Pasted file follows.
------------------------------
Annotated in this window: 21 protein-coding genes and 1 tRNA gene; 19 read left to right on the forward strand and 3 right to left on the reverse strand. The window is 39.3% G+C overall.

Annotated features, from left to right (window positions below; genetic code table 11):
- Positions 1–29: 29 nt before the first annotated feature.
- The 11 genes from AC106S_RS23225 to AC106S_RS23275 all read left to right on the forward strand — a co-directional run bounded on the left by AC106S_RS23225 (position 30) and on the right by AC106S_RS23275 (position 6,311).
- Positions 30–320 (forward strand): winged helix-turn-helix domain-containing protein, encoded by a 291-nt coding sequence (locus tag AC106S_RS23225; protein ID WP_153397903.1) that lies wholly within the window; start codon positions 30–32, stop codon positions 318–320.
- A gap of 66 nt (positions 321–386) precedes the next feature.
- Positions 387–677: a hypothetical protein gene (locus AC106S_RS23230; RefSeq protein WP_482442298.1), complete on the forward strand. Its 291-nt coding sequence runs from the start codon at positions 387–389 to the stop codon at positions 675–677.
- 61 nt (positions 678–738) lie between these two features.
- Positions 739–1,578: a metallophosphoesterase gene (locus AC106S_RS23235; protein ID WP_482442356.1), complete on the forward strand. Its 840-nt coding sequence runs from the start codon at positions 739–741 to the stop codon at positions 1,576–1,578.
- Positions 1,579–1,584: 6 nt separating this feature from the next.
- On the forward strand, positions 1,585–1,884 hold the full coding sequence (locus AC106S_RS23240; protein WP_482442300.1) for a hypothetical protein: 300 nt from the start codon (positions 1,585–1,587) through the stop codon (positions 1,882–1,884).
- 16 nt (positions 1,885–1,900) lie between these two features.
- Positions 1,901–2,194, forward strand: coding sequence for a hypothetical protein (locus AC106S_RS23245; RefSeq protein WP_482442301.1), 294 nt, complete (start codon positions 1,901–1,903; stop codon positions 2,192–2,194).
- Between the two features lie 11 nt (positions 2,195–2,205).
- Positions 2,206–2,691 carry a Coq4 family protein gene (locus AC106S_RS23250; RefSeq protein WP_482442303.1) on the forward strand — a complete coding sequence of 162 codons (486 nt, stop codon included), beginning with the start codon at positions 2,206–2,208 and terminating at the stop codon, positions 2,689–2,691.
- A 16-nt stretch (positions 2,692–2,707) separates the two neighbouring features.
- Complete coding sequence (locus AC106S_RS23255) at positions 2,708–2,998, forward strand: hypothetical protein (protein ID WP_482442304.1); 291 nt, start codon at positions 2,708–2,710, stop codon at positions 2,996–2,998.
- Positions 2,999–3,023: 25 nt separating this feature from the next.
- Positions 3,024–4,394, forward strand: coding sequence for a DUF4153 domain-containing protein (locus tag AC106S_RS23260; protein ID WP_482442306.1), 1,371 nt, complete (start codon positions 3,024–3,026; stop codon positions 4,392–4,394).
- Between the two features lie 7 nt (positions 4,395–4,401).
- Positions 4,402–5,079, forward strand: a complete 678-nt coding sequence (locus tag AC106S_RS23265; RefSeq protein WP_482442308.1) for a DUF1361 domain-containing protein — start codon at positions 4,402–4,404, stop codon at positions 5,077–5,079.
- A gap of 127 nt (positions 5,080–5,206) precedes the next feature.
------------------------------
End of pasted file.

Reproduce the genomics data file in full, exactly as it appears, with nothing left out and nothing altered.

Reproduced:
Annotated in this window: 21 protein-coding genes and 1 tRNA gene; 19 read left to right on the forward strand and 3 right to left on the reverse strand. The window is 39.3% G+C overall.

Annotated features, from left to right (window positions below; genetic code table 11):
- Positions 1–29: 29 nt before the first annotated feature.
- The 11 genes from AC106S_RS23225 to AC106S_RS23275 all read left to right on the forward strand — a co-directional run bounded on the left by AC106S_RS23225 (position 30) and on the right by AC106S_RS23275 (position 6,311).
- Positions 30–320 (forward strand): winged helix-turn-helix domain-containing protein, encoded by a 291-nt coding sequence (locus tag AC106S_RS23225; protein ID WP_153397903.1) that lies wholly within the window; start codon positions 30–32, stop codon positions 318–320.
- A gap of 66 nt (positions 321–386) precedes the next feature.
- Positions 387–677: a hypothetical protein gene (locus AC106S_RS23230; RefSeq protein WP_482442298.1), complete on the forward strand. Its 291-nt coding sequence runs from the start codon at positions 387–389 to the stop codon at positions 675–677.
- 61 nt (positions 678–738) lie between these two features.
- Positions 739–1,578: a metallophosphoesterase gene (locus AC106S_RS23235; protein ID WP_482442356.1), complete on the forward strand. Its 840-nt coding sequence runs from the start codon at positions 739–741 to the stop codon at positions 1,576–1,578.
- Positions 1,579–1,584: 6 nt separating this feature from the next.
- On the forward strand, positions 1,585–1,884 hold the full coding sequence (locus AC106S_RS23240; protein WP_482442300.1) for a hypothetical protein: 300 nt from the start codon (positions 1,585–1,587) through the stop codon (positions 1,882–1,884).
- 16 nt (positions 1,885–1,900) lie between these two features.
- Positions 1,901–2,194, forward strand: coding sequence for a hypothetical protein (locus AC106S_RS23245; RefSeq protein WP_482442301.1), 294 nt, complete (start codon positions 1,901–1,903; stop codon positions 2,192–2,194).
- Between the two features lie 11 nt (positions 2,195–2,205).
- Positions 2,206–2,691 carry a Coq4 family protein gene (locus AC106S_RS23250; RefSeq protein WP_482442303.1) on the forward strand — a complete coding sequence of 162 codons (486 nt, stop codon included), beginning with the start codon at positions 2,206–2,208 and terminating at the stop codon, positions 2,689–2,691.
- A 16-nt stretch (positions 2,692–2,707) separates the two neighbouring features.
- Complete coding sequence (locus AC106S_RS23255) at positions 2,708–2,998, forward strand: hypothetical protein (protein ID WP_482442304.1); 291 nt, start codon at positions 2,708–2,710, stop codon at positions 2,996–2,998.
- Positions 2,999–3,023: 25 nt separating this feature from the next.
- Positions 3,024–4,394, forward strand: coding sequence for a DUF4153 domain-containing protein (locus tag AC106S_RS23260; protein ID WP_482442306.1), 1,371 nt, complete (start codon positions 3,024–3,026; stop codon positions 4,392–4,394).
- Between the two features lie 7 nt (positions 4,395–4,401).
- Positions 4,402–5,079, forward strand: a complete 678-nt coding sequence (locus tag AC106S_RS23265; RefSeq protein WP_482442308.1) for a DUF1361 domain-containing protein — start codon at positions 4,402–4,404, stop codon at positions 5,077–5,079.
- A gap of 127 nt (positions 5,080–5,206) precedes the next feature.